For an arborist, a tree hazard assessment is as much an art as it is a science. Recognizing the hazards requires experience and an understanding of not only tree biology and physiology but also the unique structure and decay processes of trees. They must know how trees in a specific area grow, the history of the tree, and how construction, weather conditions, soil and water may affect it!
Property owners should have their trees examined with a tree hazard assessment as a form of risk management. Here’s what arborists look for when performing this task and how they can find things ordinary people would miss.
Why Get A Tree Hazard Assessment?
It’s only natural that trees get damaged. Through insects, disease, and bad weather, trees can break, decay, or die. If you leave a tree to deal with the problem on its own, it will eventually become a danger to people and property. If they are close to buildings, vehicles, and infrastructure, these trees can pose a massive liability; should something go wrong, your financial burden can become great.
There are many ways a tree could turn into a potential hazard. Some include changes to the water table, damage to root zones from construction, and land development in and around a tree increasing its exposure to winds. If you’ve recently experienced extreme weather, a hazard assessment of the trees on your property becomes especially important. A trained arborist can assess if any other risks may come from the damage and check if follow-up work is necessary.
While some storm damage can be superficial, only an arborist with the training and experience in completing risk assessments can give you the ok. You don’t want to find out that it was serious when a limb falls on a piece of property – or worse.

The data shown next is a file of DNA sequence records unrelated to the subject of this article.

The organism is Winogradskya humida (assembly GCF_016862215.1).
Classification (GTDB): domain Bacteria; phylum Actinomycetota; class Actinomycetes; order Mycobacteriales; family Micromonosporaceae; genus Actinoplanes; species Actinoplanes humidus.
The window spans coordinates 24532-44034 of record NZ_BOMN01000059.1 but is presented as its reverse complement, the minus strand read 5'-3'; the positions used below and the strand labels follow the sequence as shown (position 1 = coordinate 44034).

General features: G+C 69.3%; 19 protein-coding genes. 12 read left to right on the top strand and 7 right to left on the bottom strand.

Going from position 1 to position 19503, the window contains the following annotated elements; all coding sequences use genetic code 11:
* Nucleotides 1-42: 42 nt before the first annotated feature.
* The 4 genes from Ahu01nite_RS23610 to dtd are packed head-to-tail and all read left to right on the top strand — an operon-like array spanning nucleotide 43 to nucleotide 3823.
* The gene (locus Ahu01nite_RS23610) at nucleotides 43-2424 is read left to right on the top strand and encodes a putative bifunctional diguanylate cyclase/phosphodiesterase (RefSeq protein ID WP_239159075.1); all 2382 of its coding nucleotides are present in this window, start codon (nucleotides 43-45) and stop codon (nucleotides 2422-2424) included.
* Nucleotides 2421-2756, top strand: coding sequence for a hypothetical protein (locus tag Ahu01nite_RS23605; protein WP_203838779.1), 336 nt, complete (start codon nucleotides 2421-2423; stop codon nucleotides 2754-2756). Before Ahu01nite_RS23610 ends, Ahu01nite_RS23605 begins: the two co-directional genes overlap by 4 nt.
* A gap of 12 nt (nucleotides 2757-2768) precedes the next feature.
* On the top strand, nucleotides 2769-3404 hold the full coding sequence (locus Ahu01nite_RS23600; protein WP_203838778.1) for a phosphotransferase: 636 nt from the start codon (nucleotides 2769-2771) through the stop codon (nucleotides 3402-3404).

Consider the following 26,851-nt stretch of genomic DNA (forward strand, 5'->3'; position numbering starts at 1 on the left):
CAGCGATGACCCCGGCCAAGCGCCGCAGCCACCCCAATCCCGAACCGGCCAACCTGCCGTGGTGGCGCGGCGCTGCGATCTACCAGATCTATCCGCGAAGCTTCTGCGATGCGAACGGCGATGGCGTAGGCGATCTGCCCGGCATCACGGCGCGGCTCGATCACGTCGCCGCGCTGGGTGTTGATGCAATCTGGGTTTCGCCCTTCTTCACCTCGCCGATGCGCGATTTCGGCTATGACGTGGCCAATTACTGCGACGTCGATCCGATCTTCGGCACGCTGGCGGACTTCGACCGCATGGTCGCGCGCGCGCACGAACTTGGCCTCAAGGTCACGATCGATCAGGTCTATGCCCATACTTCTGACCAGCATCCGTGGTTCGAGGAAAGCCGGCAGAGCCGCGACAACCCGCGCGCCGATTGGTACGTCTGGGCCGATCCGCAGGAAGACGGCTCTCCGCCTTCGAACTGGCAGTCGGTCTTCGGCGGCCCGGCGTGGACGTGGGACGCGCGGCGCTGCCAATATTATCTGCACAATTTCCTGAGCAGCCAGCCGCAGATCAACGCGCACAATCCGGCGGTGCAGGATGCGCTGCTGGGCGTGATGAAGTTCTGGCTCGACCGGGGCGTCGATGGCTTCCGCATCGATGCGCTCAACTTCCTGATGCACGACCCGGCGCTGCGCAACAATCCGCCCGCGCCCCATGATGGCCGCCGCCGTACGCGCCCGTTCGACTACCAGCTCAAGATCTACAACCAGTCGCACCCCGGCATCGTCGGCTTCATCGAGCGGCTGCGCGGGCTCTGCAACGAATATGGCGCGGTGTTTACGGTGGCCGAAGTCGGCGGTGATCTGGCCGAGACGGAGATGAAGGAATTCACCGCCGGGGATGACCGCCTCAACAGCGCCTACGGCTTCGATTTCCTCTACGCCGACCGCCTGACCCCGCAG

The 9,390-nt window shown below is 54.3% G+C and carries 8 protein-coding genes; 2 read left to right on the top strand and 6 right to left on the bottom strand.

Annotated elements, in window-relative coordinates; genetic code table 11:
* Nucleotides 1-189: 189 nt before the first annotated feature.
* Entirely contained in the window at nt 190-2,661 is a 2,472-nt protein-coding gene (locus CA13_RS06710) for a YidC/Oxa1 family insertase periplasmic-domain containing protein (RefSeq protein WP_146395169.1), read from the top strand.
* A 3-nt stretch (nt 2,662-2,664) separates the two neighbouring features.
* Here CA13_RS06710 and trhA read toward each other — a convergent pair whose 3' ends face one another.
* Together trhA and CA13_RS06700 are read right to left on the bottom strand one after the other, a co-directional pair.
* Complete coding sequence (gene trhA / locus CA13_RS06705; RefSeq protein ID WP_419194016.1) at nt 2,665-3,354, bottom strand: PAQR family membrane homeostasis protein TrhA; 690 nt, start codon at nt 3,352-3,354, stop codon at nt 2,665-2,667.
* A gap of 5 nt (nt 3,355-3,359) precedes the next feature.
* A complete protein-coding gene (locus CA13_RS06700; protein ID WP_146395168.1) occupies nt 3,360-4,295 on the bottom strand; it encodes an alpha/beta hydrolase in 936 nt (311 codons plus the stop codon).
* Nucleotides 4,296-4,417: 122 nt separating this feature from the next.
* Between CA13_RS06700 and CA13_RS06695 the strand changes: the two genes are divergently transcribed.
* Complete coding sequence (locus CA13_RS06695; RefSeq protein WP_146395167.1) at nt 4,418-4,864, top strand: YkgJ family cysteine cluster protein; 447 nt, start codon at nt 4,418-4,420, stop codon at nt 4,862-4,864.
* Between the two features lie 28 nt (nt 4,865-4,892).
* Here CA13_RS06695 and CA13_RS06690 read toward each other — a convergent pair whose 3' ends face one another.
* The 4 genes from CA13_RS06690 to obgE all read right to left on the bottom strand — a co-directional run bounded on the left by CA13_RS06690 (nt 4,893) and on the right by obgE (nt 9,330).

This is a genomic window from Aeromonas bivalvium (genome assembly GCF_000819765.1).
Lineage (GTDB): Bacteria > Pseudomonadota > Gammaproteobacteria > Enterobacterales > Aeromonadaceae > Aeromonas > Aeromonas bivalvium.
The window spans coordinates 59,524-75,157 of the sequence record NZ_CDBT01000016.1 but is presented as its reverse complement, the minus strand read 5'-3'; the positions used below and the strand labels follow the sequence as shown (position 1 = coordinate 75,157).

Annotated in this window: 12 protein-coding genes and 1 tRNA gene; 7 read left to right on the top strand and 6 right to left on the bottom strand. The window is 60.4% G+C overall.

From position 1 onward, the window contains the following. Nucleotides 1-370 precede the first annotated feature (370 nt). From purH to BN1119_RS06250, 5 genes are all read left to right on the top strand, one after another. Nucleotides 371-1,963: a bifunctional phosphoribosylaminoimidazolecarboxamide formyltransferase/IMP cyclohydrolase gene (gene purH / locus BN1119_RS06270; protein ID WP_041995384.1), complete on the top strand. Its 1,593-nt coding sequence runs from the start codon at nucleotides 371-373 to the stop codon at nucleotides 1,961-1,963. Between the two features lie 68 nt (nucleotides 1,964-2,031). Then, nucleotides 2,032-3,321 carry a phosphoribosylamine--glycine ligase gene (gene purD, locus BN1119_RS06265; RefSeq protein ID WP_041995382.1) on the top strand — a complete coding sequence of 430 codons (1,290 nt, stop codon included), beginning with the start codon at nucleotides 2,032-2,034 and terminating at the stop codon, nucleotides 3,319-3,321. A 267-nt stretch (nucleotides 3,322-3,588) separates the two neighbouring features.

What Arborists Look For In A Tree Hazard Assessment
At their most basic, a hazard assessment identifies the defects in a tree’s structure that can lead to breakage, damage, and disease: cavities in the trunk, decay columns, splits and hazardous limbs. We also talk to the owner and survey the property to learn about the following:
- History of failures
- The topography – is the ground flat or on a slope?
- Soil hydrology and conditions – is the soil easily saturated after rain or snowmelt? Is the ground shallow or compacted? Has any pavement been laid down over the roots?
- The weather conditions of the area: are strong winds, ice, snow, and heavy rain typical of this area? What’s the prevailing wind direction?
A hazard assessment should give the arborist evidence and direction for working on a tree in a way that saves both your property and the tree itself. This includes looking at:
- How our work can protect property and infrastructure
- Management of intrusion onto other properties
- Performing work that improves a tree’s health
- Reducing the spread of fungal infections and diseases
More than anything else, a good arborist should not condemn a tree based on small issues or flaws to increase business in removal services. The arborists at Brockley Service will make every inspection and recommendation with the health of your tree as the main priority!